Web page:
Saturday, March 7, 2009
Illinois car dealer James Auffenberg was acquitted on Wednesday by a federal district court jury in the Virgin Islands of all tax fraud charges. United States v. Auffenberg, No. 2007-0047 (D.C. V.I. Mar. 4, 2009) The case involved the much publicized 90% Virgin Islands tax credit. Here is how the Department of Justice described the tax shelter transaction in announcing Mr. Auffenberg's indictment almost two years ago:
The indictment alleges that Mr. Auffenberg joined a partnership, Kapok Management, L.P., which was created and promoted by Ferguson and Fagan in the U.S. Virgin Islands. As part of the scheme, Kapok Management fraudulently used a Virgin Islands economic development program (EDP), designed to promote the development and diversification of the local economy and establish employment opportunities for island residents. Businesses which participated in the EDP, like Kapok Management, received a “beneficiary certificate” which granted them a 90% tax credit on federal and 100% exemption on local taxes. In order to claim the tax credit, the certificate holder had to earn income “effectively connected” with the conduct of a trade or a business in the Virgin Islands and be a bona fide resident of the U.S. Virgin Islands.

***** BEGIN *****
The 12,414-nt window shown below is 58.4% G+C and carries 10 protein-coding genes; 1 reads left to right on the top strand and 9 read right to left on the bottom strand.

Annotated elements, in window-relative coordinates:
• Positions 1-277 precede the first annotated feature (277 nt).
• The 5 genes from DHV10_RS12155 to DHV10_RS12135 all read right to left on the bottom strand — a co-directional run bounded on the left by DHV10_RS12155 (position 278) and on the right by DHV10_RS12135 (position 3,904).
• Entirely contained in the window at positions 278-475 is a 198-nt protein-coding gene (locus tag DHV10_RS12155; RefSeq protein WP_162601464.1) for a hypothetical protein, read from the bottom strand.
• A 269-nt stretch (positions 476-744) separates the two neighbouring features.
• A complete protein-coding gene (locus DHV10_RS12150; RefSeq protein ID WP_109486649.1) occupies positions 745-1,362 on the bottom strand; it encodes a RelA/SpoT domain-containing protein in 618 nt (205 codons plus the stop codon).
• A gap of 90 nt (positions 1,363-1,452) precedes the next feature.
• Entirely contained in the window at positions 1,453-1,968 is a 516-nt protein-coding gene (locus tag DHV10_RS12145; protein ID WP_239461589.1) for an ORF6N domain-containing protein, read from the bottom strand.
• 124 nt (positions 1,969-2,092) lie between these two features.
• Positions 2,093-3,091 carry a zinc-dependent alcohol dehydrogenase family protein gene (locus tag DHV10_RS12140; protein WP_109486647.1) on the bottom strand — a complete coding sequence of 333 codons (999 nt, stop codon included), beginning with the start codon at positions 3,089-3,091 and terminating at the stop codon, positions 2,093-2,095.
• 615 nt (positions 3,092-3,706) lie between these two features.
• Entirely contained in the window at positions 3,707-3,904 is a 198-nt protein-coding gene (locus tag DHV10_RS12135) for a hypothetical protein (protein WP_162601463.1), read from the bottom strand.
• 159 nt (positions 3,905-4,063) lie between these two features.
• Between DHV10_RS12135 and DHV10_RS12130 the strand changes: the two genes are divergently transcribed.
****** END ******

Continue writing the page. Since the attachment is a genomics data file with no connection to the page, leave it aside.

In 2004, the Treasury Department and IRS began a crackdown on these tax shelters (JS-1743; Notice 2004-45) and Congress later that year in the American Jobs Creation Act required that U.S. taxpayers live in the Virgin islands for at least 183 days in a year in order to take advantage of the credit (§ 937(a)(1)).
For coverage of Mr. Auffenberg's acquittal, see: